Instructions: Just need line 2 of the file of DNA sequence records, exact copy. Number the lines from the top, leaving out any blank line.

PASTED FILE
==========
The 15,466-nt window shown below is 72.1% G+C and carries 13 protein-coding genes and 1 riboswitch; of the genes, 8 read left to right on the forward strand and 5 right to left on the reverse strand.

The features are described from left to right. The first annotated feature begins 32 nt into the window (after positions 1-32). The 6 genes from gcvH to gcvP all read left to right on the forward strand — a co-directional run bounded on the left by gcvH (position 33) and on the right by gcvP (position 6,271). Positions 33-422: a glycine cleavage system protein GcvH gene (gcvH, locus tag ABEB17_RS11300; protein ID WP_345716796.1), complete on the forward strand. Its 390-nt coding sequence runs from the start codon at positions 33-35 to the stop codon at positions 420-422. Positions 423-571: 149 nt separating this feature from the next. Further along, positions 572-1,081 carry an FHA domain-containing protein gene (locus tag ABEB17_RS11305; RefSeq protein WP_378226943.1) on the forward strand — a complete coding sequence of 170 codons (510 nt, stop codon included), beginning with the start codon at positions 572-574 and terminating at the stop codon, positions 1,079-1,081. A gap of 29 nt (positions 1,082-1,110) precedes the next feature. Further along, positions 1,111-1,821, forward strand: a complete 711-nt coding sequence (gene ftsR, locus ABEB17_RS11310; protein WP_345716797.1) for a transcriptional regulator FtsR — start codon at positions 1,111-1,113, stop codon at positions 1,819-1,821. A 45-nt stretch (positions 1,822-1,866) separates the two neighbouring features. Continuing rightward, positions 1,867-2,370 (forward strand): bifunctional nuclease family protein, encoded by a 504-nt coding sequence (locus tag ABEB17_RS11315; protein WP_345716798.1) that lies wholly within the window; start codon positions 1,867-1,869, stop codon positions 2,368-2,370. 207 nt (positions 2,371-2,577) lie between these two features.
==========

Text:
The features are described from left to right. The first annotated feature begins 32 nt into the window (after positions 1-32). The 6 genes from gcvH to gcvP all read left to right on the forward strand — a co-directional run bounded on the left by gcvH (position 33) and on the right by gcvP (position 6,271). Positions 33-422: a glycine cleavage system protein GcvH gene (gcvH, locus tag ABEB17_RS11300; protein ID WP_345716796.1), complete on the forward strand. Its 390-nt coding sequence runs from the start codon at positions 33-35 to the stop codon at positions 420-422. Positions 423-571: 149 nt separating this feature from the next. Further along, positions 572-1,081 carry an FHA domain-containing protein gene (locus tag ABEB17_RS11305; RefSeq protein WP_378226943.1) on the forward strand — a complete coding sequence of 170 codons (510 nt, stop codon included), beginning with the start codon at positions 572-574 and terminating at the stop codon, positions 1,079-1,081. A gap of 29 nt (positions 1,082-1,110) precedes the next feature. Further along, positions 1,111-1,821, forward strand: a complete 711-nt coding sequence (gene ftsR, locus ABEB17_RS11310; protein WP_345716797.1) for a transcriptional regulator FtsR — start codon at positions 1,111-1,113, stop codon at positions 1,819-1,821. A 45-nt stretch (positions 1,822-1,866) separates the two neighbouring features. Continuing rightward, positions 1,867-2,370 (forward strand): bifunctional nuclease family protein, encoded by a 504-nt coding sequence (locus tag ABEB17_RS11315; protein WP_345716798.1) that lies wholly within the window; start codon positions 1,867-1,869, stop codon positions 2,368-2,370. 207 nt (positions 2,371-2,577) lie between these two features.